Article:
Are you protected from identity theft?

Are you protected from identity theft?  – Oct. 24, 2014

Have you subscribed to one of those credit monitoring services? Do you have a “lock” on your credit? (ie, like Lifelock or a “credit control” feature from one of the credit report agencies.)

While those tools may be of assistance in preventing someone from using your information from obtaining credit in your name, they are not sure fire ways of preventing it. Often they are nothing more than monitoring programs which will inform you after the fact that someone obtained credit as you. There is another method which is lower in cost in most cases that a credit monitoring account, and in some cases, entirely free.

In Indiana, (and this forum is directed to the LaPorte Indiana consumer, it is absolutely free for what I will present to you. In other states it may cost anywhere from $0 to $10 per credit reporting agency, and even then, if the person is previously a victim of identity theft, free.

What this solution is, is called a Credit Freeze. You, and only you, request of the three credit reporting agencies, to freeze your credit report. Once frozen, any company requesting a credit report for obtaining credit in your name, will be denied issuing credit. If some goofball with your ID and SSN is checking out at some department store and is offered a store credit card, once they run the data through, it will be denied.

I hear you asking “But what if I want to get a credit card?” It takes a little pre planning… not much, sometimes just a minute or two to THAW your credit report. In most cases you can do this online or with a phone call… all you need is your PIN code, which you probably don’t want to carry around in your wallet, so you may need to plan it out before you leave home rather than the impulse response to the question at the checkout line for a store card in exchange for a discount.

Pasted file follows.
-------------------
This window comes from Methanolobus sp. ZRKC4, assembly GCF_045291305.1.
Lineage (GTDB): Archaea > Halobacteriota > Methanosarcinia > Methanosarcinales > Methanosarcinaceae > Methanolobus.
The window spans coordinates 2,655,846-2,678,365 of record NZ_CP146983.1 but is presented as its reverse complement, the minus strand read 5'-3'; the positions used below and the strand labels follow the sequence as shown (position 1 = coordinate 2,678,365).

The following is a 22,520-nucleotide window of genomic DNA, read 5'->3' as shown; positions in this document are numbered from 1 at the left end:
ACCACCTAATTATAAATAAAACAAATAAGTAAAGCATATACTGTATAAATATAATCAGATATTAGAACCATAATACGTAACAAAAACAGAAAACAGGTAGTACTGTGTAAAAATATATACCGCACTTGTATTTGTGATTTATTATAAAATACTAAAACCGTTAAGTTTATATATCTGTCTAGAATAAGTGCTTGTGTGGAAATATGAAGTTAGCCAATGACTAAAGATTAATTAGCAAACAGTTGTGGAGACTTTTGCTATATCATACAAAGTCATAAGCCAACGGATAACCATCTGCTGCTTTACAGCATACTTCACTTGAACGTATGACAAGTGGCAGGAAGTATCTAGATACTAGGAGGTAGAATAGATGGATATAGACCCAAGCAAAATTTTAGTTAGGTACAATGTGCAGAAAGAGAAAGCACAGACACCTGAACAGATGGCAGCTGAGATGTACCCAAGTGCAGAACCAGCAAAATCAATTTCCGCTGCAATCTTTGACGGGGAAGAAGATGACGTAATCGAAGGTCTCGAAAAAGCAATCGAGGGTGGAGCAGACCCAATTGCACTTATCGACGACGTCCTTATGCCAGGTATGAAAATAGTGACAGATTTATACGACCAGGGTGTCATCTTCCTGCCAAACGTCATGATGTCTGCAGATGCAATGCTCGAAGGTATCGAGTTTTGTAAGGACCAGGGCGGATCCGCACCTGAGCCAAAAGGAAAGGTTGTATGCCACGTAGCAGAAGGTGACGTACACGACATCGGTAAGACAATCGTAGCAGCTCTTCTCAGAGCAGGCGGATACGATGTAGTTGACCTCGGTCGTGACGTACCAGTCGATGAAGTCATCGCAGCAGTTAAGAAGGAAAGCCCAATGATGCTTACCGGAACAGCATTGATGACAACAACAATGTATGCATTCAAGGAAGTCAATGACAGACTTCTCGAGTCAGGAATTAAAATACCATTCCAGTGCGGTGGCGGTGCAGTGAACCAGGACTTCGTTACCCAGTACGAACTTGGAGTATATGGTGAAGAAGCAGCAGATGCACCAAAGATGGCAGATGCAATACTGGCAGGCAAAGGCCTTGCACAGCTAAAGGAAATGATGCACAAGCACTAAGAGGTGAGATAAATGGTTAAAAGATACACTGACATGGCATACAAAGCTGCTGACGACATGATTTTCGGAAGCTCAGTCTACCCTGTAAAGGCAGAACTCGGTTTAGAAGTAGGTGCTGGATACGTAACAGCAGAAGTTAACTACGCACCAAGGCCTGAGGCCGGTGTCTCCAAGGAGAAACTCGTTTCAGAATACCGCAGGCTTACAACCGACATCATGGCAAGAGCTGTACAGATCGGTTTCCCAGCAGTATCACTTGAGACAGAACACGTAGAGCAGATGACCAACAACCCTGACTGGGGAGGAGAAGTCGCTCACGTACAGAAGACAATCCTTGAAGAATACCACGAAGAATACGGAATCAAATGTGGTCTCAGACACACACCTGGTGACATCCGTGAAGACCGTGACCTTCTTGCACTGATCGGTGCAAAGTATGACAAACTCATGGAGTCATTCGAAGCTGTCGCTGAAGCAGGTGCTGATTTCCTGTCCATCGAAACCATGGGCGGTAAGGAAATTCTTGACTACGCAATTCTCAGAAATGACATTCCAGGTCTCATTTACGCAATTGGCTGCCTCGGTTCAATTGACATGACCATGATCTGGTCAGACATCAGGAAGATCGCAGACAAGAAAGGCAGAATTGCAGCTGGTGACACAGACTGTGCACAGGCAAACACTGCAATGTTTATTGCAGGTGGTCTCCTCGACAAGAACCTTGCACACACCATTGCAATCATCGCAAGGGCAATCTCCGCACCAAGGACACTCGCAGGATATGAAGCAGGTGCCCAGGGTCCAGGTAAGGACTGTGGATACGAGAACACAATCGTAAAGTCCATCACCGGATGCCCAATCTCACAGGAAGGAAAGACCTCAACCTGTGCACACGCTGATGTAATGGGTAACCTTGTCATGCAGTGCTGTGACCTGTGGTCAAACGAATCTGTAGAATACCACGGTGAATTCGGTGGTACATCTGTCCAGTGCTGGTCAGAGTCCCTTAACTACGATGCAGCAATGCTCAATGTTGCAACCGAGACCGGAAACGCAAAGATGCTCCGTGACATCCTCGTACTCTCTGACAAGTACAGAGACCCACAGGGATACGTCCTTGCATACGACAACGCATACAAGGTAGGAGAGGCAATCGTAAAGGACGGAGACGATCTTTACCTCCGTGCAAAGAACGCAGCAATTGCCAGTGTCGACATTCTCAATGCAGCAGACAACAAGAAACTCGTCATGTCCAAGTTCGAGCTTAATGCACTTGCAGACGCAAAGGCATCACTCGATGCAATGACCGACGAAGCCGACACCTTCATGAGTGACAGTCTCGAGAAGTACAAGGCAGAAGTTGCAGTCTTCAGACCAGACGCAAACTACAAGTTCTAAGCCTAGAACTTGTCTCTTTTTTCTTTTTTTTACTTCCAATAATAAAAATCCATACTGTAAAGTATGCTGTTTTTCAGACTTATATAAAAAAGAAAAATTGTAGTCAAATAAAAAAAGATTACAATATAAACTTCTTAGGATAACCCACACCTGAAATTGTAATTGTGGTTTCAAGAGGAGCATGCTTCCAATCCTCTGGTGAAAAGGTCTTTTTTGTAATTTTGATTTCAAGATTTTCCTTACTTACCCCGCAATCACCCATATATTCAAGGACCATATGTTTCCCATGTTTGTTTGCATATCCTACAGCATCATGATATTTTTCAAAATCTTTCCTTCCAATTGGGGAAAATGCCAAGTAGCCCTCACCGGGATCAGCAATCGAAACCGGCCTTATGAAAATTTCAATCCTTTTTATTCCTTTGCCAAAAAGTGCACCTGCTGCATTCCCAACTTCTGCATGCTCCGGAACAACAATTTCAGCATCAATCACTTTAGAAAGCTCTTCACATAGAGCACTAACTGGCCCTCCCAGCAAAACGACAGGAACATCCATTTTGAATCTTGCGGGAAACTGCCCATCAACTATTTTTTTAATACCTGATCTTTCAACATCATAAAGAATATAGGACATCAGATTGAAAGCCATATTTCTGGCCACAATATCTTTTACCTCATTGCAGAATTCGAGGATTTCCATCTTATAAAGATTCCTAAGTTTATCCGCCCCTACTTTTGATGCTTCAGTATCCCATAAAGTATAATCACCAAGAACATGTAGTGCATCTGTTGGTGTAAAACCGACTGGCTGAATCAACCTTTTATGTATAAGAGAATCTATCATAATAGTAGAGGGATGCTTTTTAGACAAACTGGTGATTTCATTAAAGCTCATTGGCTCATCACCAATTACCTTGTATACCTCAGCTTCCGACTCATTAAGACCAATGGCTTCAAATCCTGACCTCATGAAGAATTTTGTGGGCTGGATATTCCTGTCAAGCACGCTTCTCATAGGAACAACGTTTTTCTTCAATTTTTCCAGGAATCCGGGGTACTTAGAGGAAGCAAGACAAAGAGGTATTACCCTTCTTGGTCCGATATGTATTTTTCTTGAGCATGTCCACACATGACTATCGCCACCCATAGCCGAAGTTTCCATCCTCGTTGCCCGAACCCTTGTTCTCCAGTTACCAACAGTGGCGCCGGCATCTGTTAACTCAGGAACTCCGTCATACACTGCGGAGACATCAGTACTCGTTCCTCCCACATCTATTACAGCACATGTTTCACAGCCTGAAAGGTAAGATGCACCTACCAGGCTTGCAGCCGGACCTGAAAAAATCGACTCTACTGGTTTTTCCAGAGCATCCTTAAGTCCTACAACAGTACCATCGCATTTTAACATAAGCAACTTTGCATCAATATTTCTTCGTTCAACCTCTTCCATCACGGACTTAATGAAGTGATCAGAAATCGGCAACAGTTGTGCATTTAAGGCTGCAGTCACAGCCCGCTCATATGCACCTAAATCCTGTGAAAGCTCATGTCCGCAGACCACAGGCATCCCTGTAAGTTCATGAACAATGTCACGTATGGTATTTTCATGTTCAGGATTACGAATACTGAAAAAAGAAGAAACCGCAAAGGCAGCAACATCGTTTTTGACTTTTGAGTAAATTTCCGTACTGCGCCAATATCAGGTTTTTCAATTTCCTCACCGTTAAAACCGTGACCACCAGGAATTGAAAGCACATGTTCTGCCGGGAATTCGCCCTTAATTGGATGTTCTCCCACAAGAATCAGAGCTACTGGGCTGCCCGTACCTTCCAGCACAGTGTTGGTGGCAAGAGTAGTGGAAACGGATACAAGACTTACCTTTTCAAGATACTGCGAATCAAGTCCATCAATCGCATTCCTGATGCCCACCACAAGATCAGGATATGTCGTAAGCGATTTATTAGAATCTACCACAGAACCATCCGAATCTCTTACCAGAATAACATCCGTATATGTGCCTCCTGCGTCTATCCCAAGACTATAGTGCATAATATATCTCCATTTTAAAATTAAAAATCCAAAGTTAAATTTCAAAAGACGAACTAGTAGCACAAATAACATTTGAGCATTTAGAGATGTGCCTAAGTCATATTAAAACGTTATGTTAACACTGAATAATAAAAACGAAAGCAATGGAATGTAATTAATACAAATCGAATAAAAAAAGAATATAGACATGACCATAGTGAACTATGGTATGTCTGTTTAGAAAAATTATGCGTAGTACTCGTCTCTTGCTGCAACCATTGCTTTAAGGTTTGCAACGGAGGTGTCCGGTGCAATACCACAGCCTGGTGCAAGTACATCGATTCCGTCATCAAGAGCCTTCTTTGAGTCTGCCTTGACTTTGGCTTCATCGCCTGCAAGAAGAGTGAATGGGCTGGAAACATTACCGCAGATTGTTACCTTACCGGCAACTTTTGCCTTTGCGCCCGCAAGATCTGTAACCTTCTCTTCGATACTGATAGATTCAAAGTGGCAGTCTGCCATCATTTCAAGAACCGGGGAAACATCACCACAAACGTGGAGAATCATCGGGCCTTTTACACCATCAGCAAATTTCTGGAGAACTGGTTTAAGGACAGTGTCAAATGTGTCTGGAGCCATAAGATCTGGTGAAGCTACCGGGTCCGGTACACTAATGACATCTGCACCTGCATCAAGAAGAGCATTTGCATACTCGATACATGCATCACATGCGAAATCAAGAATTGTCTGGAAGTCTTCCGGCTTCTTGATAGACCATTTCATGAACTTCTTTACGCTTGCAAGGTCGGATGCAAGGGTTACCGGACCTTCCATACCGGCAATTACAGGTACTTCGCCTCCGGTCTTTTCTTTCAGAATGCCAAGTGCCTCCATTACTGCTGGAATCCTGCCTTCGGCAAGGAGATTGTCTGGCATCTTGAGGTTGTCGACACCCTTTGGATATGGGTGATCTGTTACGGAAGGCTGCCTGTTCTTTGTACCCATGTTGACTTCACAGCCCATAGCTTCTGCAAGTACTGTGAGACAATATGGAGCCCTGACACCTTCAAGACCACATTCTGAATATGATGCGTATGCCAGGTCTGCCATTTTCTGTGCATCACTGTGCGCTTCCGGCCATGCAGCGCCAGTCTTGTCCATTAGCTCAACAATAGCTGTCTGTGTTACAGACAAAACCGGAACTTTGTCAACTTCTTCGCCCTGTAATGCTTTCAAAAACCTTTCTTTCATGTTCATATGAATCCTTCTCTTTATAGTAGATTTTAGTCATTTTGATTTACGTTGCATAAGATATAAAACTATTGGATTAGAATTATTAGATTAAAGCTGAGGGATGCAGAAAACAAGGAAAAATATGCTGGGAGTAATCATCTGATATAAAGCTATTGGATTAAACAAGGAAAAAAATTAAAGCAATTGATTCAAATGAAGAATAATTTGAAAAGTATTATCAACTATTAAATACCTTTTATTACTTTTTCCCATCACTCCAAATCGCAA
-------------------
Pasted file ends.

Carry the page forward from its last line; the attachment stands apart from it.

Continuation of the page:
In general, there are three states, FROZEN, THAWED, and NO FREEZE. Once frozen, unless you want to do away with the freeze altogether, you only need to deal with the thaw, which is a temporary state. Depending upon the agency, you can thaw it for a certain period of time or until you re-enable it, and you can thaw it for access for all, or just a particular creditor.

Two years ago when I set out to buy a new car, I thawed my three credit bureau accounts for a period of one week for anyone to see, since I did not yet know who I would be purchasing the car through. I could have just as easily waited until I was in the car dealer’s office and asked which credit bureau they used, and thawed that particular bureau for that particular dealer for just the next hour.

CAVEAT! WARNING! VITAL IMPORTANCE!!!!!




When you freeze your credit, you will receive a PIN code. Be absolutely sure to store this number where you will not lose it. If you lose it, you will have nearly as much trouble obtaining credit in your name as the people you don’t want to get credit in your name. I have heard reports that some people had a rather painless experience after losing their PIN, but just don’t lose it. Why find out?

After years of having my credit frozen, I actually tried the frozen part out last weekend. I was in a department store and was offered a 30% discount if I got one of their cards. What the heck, I’ll give it a try, although I informed the cashier that it probably wouldn’t…uh, shouldn’t go through since I had my credit frozen. Wiz Waz wump… the machine spits back “We are unable to complete processing of your application at this time.” I still got the 30% discount though. I’m not sure if this is repeatable, or is it even ethical to “apply” every time for the discount. Also, since I will be receiving a denial letter from them in the mail mentioning the credit bureau, it might be possible to use that denial to obtain a free copy of my credit report from that agency, although I still have 2 bureaus of my three free yearly’s left to go. (www.annualcreditreport.com is the free one)

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The links to the credit freeze pages at the three credit bureaus are as follows.

EQUIFAX:
– state requirements:https://help.equifax.com/app/answers/detail/a_id/75/search/1
– freeze: https://www.freeze.equifax.com/Freeze/jsp/SFF_PersonalIDInfo.jsp

EXPERIAN
– state requirements: http://www.experian.com/consumer/help/states/in.html
– freeze: https://www.experian.com/freeze/center.html

TRANSUNION
– state requirements: http://www.transunion.com/personal-credit/credit-disputes/credit-freezes.page
– freeze: use the previous URL and select place a freeze in the right column.